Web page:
The papers are full of the rupee crisis. India’s worst economy in decades, supposedly.
The silver lining, according to this morning’s FT, is that the fall in the rupee should eventually boost exports. After all, after the the 1997 Asian crisis, “countries like Thailand and Malaysia enjoyed export-led recoveries following wrenching devaluations.” Is that so?
The devaluation part is right — all these countries saw their currencies fall steeply when they abandoned their pegs in the second half of 1997, typically losing about half their value against the dollar. The supposed export-led recoveries are a different story.
|Annual growth of export volumes and average rates for the decades before and after 1997, Malaysia and Thailand. Source: IMF.|
The solid lines in the figure above are the annual growth rates of export volumes. The dotted lines are the average rates for the ten years prior to and following the 1997 crisis. As you can see, export growth was substantially slower after the crisis than before — in both Malaysia and Thailand, export growth after devaluation was about half the previous pace. In Indonesia, whose currency fell even more, export growth essentially ceased — from 8 percent annual rates before 1997 to less than 1 percent in the decade following. And these are volumes; given the devaluation, foreign exchange earnings did even worse. In Thailand, for instance, exports earnings in dollars were still lower in early in 2002 than they had been before the crisis, almost five years before. For Indonesia, export earnings were still at their pre-crisis levels as late as 2004. This is about as far from an export boom as you can get.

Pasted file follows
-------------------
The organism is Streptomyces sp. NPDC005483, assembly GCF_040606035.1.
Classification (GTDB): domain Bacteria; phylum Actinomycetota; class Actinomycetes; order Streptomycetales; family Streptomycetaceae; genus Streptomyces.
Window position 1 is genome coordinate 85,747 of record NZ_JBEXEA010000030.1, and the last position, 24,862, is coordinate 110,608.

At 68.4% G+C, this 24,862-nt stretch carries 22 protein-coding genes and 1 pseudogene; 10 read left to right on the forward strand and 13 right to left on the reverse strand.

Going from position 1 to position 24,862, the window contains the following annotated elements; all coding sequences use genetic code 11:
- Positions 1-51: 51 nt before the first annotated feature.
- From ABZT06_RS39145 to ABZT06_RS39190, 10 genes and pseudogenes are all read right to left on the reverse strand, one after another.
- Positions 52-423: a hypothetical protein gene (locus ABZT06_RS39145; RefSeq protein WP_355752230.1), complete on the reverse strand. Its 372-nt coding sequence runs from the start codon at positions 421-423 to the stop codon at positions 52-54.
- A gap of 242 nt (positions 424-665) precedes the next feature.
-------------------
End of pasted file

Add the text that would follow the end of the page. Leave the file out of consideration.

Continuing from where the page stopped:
You can argue, I suppose, that without the devaluations export performance would have been even worse. But you cannot claim that faster export growth following the devaluations boosted demand, because no such faster growth occurred.
It’s really remarkable how much the devaluation-export growth link is taken for granted in discussions of foreign trade. But in the real world, for whatever reason, the link is often weak or nonexistent.
Practical policymakers seem to have an easier time grasping this than economists. There’s a reason why falling currencies are seen as major problems in much of the developing world, even though they supposedly should boost exports. And there’s a reason, presumably, why the leaders of Syriza, hardly slaves to conventional wisdom, have ignored the advice from progressive American economists that Greece would be better off out of the Euro.